A controversy erupted at Sacajawea Middle School in Spokane in May when two Washington Black teens said they were asked to clean cotton for social studies lesson. Now, the latest investigation has found that the cotton gin lesson at the school had no intent to harm.
An investigation into a middle school history lesson in Washington state found no racial intent when a teacher asked her students to clean cotton â including a pair of Black twin sisters.
Onik'a Gilliam-Cathcart, a specialist in discrimination and retaliation claims, investigated the incident at Sacajawea Middle School in Spokane. The investigation determined that the teacher did not intend to "harm" the girls with the lesson, The Spokesman-Review reported.
Exactly What had Happened at the Social Studies Class?
Twins Emzayia and Zyeshauwne Feazell said they were in their social studies class on May 3 when they said the teacher pulled out a box of raw cotton and told the class they were going to do a "fun" activity. The girls added the students were subsequently instructed to clean freshly picked cotton as part of a classroom assignment to see who could do so the fastest.
One of twins, Emzaya, told local television station KXLY that she was "shocked that a teacher would bring boxed cotton into a class and tell them to pick it clean so she could teach us how slaves were back then."
The 14-year-olds said they were "hurt" and "shocked" during the lesson and told their mother, Brandi Feazell, about the incident.
Brandi Feazell said she was "floored" when she heard about the lesson being taught in the class.
Feazell decided to speak with the school's principal assistant, Taylor Skidmore. But that only made matters worse.
Skidmore's offer was to "segregate my girls into a room by themselves, away from the white teacher," she said.
Did Skidmore say 'Separate' or 'Segregate' the Students from Their White Teacher?
The investigation did not, though, examine a related incident in which Skidmore offered to instead remove the girls from the class if they were uncomfortable, and may have used the words "separate" or "segregate." Feazell claimed that the offer avoided the issue of addressing concerns of racism in the classroom.
The interview was inconclusive on that matter.
Gilliam-Cathcart did interview several students and found that some of them had been "insensitive" about the lesson, saying around the twins that they would have "hated to be slaves and would have killed themselves."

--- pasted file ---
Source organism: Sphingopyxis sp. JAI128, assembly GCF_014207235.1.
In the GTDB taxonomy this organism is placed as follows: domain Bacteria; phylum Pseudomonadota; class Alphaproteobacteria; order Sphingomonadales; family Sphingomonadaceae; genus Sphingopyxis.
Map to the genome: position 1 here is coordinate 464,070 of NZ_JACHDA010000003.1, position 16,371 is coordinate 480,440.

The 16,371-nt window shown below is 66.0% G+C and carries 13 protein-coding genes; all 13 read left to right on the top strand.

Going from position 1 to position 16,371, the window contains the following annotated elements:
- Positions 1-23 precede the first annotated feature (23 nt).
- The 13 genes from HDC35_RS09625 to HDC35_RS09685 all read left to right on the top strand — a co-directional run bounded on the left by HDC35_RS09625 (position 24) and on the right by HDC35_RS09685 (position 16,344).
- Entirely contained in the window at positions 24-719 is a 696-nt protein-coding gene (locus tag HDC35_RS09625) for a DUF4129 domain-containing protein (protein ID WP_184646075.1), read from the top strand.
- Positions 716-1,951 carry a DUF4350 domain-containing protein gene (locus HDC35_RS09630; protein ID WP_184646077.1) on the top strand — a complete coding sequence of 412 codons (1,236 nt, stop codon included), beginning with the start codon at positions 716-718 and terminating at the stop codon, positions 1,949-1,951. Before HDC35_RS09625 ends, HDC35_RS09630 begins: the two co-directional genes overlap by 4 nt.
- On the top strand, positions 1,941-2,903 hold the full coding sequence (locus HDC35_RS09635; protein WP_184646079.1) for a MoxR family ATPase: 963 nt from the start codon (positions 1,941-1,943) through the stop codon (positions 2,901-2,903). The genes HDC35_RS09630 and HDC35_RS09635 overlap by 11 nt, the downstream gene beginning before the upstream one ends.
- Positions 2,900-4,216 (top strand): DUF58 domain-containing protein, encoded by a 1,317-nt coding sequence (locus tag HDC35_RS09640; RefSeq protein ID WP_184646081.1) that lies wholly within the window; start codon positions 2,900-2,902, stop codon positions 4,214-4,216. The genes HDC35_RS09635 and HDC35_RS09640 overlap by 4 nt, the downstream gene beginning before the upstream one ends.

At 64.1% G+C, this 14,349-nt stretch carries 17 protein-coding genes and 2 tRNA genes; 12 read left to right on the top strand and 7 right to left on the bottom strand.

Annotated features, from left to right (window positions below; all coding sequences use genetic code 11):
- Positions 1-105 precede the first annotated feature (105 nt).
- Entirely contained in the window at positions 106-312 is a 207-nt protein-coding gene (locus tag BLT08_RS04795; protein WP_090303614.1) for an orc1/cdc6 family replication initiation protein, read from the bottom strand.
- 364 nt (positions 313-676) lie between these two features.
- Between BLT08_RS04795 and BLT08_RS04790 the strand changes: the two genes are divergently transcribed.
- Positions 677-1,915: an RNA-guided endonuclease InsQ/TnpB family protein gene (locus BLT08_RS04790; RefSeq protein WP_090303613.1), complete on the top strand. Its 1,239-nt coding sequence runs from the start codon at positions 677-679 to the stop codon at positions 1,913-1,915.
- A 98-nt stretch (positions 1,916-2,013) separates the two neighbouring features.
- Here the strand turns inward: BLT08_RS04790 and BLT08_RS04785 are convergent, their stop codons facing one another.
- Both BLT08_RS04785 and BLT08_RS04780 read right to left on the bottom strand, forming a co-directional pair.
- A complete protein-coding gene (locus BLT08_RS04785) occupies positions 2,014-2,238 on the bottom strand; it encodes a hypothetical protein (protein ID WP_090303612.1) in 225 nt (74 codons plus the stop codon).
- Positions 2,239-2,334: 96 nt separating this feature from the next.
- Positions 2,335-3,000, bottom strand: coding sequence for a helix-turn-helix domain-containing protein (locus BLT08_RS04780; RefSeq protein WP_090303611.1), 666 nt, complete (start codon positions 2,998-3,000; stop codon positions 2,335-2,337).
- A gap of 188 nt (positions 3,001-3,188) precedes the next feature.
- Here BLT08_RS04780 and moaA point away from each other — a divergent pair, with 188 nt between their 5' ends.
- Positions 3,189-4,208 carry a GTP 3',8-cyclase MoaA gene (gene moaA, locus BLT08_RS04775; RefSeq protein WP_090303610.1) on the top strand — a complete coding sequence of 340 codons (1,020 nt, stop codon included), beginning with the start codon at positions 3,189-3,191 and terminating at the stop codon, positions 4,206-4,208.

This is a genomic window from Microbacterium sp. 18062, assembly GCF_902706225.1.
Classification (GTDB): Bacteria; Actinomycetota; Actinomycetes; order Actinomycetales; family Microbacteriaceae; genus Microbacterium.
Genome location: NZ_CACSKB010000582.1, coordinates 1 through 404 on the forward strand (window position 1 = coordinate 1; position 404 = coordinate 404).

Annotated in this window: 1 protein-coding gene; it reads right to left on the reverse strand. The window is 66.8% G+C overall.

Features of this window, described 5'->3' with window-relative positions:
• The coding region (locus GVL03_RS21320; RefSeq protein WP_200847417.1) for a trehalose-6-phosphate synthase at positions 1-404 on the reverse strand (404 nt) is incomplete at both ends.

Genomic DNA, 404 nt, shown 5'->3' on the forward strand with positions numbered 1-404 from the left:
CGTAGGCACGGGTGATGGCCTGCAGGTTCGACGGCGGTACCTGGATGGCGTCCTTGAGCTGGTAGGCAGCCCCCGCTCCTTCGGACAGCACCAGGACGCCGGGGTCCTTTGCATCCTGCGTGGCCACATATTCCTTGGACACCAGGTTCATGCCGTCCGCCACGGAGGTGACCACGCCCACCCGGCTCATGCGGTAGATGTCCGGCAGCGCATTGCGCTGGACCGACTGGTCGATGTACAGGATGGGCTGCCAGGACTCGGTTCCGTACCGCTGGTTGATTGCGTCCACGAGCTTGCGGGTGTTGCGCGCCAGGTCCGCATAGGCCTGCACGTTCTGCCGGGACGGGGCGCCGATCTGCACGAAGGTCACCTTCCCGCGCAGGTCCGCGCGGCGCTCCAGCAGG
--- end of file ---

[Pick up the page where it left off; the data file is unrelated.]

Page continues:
"Nevertheless, the reality is that the lesson was extremely hard for these 13-year-old Black students to process without warning and with the added element of insensitive classmates and lack of attunement," the report states.
'The United States' History Regarding Race is a Difficult Subjective and a Divisive Issue'
The school district will implement changes to avoid similar incidents, FOX 13 News reported.
"We will need to be willing to engage in conversations that may be uncomfortable at times, but are necessary to reach our mission of 'excellence for everyone,'" the district stated in a letter released with the report. "The United States' history regarding race is a difficult subjective and a divisive issue in our country."
The ACLU of Washington Criticized the District for How It Handled the Investigation
The ACLU of Washington criticized the way the district handled the investigation, saying it was irresponsible to release the report without a plan to address the "specific harmful experiences."
"While I understand there's a desire to put youth in history's shoes, we don't give female students nooses to see what it was like right before accused witches were hung in the Salem Witch Trials, nor do we tell kids to get under a guillotine to reenact emotions (from the French Revolution)," said Kendrick Washington II of the ACLU of Washington.
The Connection of Cotton Gin with Slavery
The cotton gin, patented in the late 18th century by Eli Whitney, was used to separate cotton fiber from the plant's seeds. However, like many inventors, Whitney (who died in 1825) could not have foreseen the ways in which his invention would change society for the worse. The tool greatly increased cotton production but also greatly increased southern plantations' need for slave labor, with tens of thousands uprooted from Africa in the decade following the gin's invention, according to the National Archives.